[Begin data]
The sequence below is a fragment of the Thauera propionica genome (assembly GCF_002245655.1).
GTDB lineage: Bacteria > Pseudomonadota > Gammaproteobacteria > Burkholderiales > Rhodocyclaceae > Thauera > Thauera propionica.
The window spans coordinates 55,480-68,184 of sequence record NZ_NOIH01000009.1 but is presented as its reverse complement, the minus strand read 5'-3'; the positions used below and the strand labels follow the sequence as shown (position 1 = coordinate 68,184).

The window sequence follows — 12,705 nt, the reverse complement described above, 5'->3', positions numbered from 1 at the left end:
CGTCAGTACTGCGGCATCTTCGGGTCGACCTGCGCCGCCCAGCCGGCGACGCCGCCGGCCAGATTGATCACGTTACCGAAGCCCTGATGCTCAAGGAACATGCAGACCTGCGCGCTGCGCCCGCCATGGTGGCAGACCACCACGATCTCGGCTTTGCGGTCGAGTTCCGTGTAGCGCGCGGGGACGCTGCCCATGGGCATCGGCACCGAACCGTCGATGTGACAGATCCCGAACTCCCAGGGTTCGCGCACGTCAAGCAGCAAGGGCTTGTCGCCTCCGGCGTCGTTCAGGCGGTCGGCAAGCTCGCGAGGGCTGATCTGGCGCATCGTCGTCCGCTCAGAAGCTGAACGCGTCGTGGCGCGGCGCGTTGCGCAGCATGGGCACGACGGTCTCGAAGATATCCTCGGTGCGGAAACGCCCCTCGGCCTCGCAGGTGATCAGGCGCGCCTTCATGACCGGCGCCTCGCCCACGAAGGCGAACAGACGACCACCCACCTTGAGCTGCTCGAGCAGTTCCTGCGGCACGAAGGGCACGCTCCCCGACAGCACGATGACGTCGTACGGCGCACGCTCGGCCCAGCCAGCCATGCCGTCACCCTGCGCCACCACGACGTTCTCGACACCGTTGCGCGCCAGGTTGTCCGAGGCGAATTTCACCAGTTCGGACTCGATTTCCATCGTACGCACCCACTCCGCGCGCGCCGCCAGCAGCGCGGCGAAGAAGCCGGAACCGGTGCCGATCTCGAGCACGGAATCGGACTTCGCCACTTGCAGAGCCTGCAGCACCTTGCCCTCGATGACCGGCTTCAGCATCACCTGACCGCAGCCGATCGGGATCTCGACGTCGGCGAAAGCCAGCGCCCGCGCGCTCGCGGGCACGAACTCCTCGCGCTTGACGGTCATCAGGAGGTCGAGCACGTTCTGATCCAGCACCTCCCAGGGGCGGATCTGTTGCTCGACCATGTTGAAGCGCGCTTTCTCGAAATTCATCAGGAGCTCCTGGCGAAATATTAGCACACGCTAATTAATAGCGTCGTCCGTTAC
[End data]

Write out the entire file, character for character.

The sequence below is a fragment of the Thauera propionica genome (assembly GCF_002245655.1).
GTDB lineage: Bacteria > Pseudomonadota > Gammaproteobacteria > Burkholderiales > Rhodocyclaceae > Thauera > Thauera propionica.
The window spans coordinates 55,480-68,184 of sequence record NZ_NOIH01000009.1 but is presented as its reverse complement, the minus strand read 5'-3'; the positions used below and the strand labels follow the sequence as shown (position 1 = coordinate 68,184).

The window sequence follows — 12,705 nt, the reverse complement described above, 5'->3', positions numbered from 1 at the left end:
CGTCAGTACTGCGGCATCTTCGGGTCGACCTGCGCCGCCCAGCCGGCGACGCCGCCGGCCAGATTGATCACGTTACCGAAGCCCTGATGCTCAAGGAACATGCAGACCTGCGCGCTGCGCCCGCCATGGTGGCAGACCACCACGATCTCGGCTTTGCGGTCGAGTTCCGTGTAGCGCGCGGGGACGCTGCCCATGGGCATCGGCACCGAACCGTCGATGTGACAGATCCCGAACTCCCAGGGTTCGCGCACGTCAAGCAGCAAGGGCTTGTCGCCTCCGGCGTCGTTCAGGCGGTCGGCAAGCTCGCGAGGGCTGATCTGGCGCATCGTCGTCCGCTCAGAAGCTGAACGCGTCGTGGCGCGGCGCGTTGCGCAGCATGGGCACGACGGTCTCGAAGATATCCTCGGTGCGGAAACGCCCCTCGGCCTCGCAGGTGATCAGGCGCGCCTTCATGACCGGCGCCTCGCCCACGAAGGCGAACAGACGACCACCCACCTTGAGCTGCTCGAGCAGTTCCTGCGGCACGAAGGGCACGCTCCCCGACAGCACGATGACGTCGTACGGCGCACGCTCGGCCCAGCCAGCCATGCCGTCACCCTGCGCCACCACGACGTTCTCGACACCGTTGCGCGCCAGGTTGTCCGAGGCGAATTTCACCAGTTCGGACTCGATTTCCATCGTACGCACCCACTCCGCGCGCGCCGCCAGCAGCGCGGCGAAGAAGCCGGAACCGGTGCCGATCTCGAGCACGGAATCGGACTTCGCCACTTGCAGAGCCTGCAGCACCTTGCCCTCGATGACCGGCTTCAGCATCACCTGACCGCAGCCGATCGGGATCTCGACGTCGGCGAAAGCCAGCGCCCGCGCGCTCGCGGGCACGAACTCCTCGCGCTTGACGGTCATCAGGAGGTCGAGCACGTTCTGATCCAGCACCTCCCAGGGGCGGATCTGTTGCTCGACCATGTTGAAGCGCGCTTTCTCGAAATTCATCAGGAGCTCCTGGCGAAATATTAGCACACGCTAATTAATAGCGTCGTCCGTTAC